The compact between the public and the NHS

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Part of The public and the NHS

As a society, we are proud of the NHS, and around three-quarters of the population feel we must do everything to maintain it. There is also widespread support for the founding principles of the NHS – namely, that it should be free at the point of use, funded primarily through taxation and provide a comprehensive service available to everyone. Even after a decade of austerity, public satisfaction with the NHS remains high, although there are increasing concerns about the future.

Alongside Brexit, the NHS is currently seen as the most important issue facing Britain today.

The 70th anniversary of the NHS, to be celebrated on 5 July 2018, is an opportunity to reflect on its enduring popularity and to revisit the implicit ‘compact’ – what people can expect from the service and what their obligations are in return – between the public and the NHS.

In place of fear

Nye Bevan spoke of the sense of serenity that occurs when people are freed from the fear of having to pay for medical care. With patient charges comprising a tiny proportion of NHS funding and international surveys showing that the UK performs better than other countries in the proportion of people who report that they were deterred from seeking medical advice by the costs of care, Bevan’s wish has been fulfilled, but new challenges have emerged.

Although the aim of the NHS is that care should be available on the basis of need and not ability to pay, inequities in access to care and health outcomes persist. The research of Julian Tudor Hart on the inverse care law and of Julian Le Grand, who showed that the middle classes receive a disproportionate share of NHS care, challenges a cornerstone of the founding compact. Similarly, the seminal work of Douglas Black, Donald Acheson and Michael Marmot on health inequalities demonstrates that removing financial barriers to care may be necessary but is insufficient if equity is the goal.

The quest for person-centred care

The implicit compact was based on the assumption that patients can expect to receive a standard response to their needs. Changing expectations and the rise of individualism have challenged this notion, and more attention has been given to treating each patient as a person with distinctive needs. Personal health budgets are one way of doing this and allowing patients to choose the time and place of their treatment has also become more important.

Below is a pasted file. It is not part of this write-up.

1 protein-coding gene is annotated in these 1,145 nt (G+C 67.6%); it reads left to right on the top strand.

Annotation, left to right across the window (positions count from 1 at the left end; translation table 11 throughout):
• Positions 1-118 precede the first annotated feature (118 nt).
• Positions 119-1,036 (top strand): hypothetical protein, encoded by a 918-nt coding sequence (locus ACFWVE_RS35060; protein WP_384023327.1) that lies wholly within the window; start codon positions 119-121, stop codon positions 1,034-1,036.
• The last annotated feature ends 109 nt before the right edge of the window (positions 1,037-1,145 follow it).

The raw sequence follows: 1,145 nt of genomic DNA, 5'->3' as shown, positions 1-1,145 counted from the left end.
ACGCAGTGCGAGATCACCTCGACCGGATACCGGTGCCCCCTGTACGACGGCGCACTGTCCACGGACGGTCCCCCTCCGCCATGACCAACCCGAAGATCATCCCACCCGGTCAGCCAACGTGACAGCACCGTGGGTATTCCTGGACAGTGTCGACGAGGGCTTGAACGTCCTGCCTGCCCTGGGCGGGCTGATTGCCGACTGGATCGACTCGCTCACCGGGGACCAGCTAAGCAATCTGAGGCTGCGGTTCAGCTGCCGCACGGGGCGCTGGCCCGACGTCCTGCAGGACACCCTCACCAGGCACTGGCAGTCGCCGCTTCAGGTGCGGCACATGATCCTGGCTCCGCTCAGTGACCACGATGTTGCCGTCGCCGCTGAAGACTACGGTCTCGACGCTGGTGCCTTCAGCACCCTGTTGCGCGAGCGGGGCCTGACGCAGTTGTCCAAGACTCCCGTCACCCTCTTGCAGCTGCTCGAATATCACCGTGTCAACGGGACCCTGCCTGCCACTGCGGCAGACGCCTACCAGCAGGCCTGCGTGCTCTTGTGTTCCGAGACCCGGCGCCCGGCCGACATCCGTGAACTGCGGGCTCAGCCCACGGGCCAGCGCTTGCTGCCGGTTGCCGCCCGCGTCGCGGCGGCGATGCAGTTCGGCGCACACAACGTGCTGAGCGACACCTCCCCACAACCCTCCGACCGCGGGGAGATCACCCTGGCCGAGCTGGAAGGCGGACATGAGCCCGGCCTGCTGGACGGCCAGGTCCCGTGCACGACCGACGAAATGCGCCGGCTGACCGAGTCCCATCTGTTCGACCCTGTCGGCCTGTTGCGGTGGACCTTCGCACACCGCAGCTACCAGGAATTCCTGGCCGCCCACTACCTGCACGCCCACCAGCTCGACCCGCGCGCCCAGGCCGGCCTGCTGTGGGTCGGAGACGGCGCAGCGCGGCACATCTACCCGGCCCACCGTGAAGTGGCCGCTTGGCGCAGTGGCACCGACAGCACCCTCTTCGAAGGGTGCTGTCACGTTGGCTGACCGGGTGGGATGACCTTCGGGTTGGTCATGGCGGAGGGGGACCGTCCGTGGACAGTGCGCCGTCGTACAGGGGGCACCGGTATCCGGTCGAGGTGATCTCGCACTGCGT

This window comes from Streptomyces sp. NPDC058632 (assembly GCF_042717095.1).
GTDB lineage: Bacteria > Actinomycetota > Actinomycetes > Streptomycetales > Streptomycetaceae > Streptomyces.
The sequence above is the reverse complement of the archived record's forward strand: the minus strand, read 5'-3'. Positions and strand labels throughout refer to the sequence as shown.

Shared decision-making, in which patients make decisions about treatment options in partnership with doctors and other clinicians is an example of what can be done. To cite just two examples, for men diagnosed with prostate cancer and for women diagnosed with breast cancer shared decision-making can be a powerful way of tailoring care to the needs of individuals. This helps patients to understand the risks as well as benefits of different options and helps to avoid the silent misdiagnosis that occurs when patient preferences are not understood.

The role of rights and responsibilities

The slow but steady decline of deference and the rise of consumerism across society has led to greater interest in patients’ rights, as reflected in the Patient’s Charter and the standards included in the NHS Constitution. There is a parallel narrative about our responsibilities as patients and citizens, encompassing what each of us does to maintain our health and wellbeing with support from others, and what this means for how we use services.

In his report on NHS funding, Derek Wanless argued that the public needed to be ‘fully engaged’ in taking responsibility for their health and wellbeing if the NHS was to be sustained as a universal, comprehensive and free at the point of use service. Growing concerns about risk factors such as being overweight or obese and the rising prevalence of diabetes and other long-term conditions suggest that much more needs to be done to achieve the level of engagement advocated by Wanless. The NHS must play its part in giving higher priority to prevention, and the government has a role through legislation, taxation and regulation.

Responsibilities extend to how patients use services. Anecdotal evidence of the inappropriate use of ambulance services and failure to attend appointments are often cited as examples of patients not always using services responsibly. The other side of the coin, of course, is patients having their appointments and operations cancelled at short notice because of pressure on overstretched services and having to wait longer than they would wish for diagnosis and treatment.

Who should pay for care?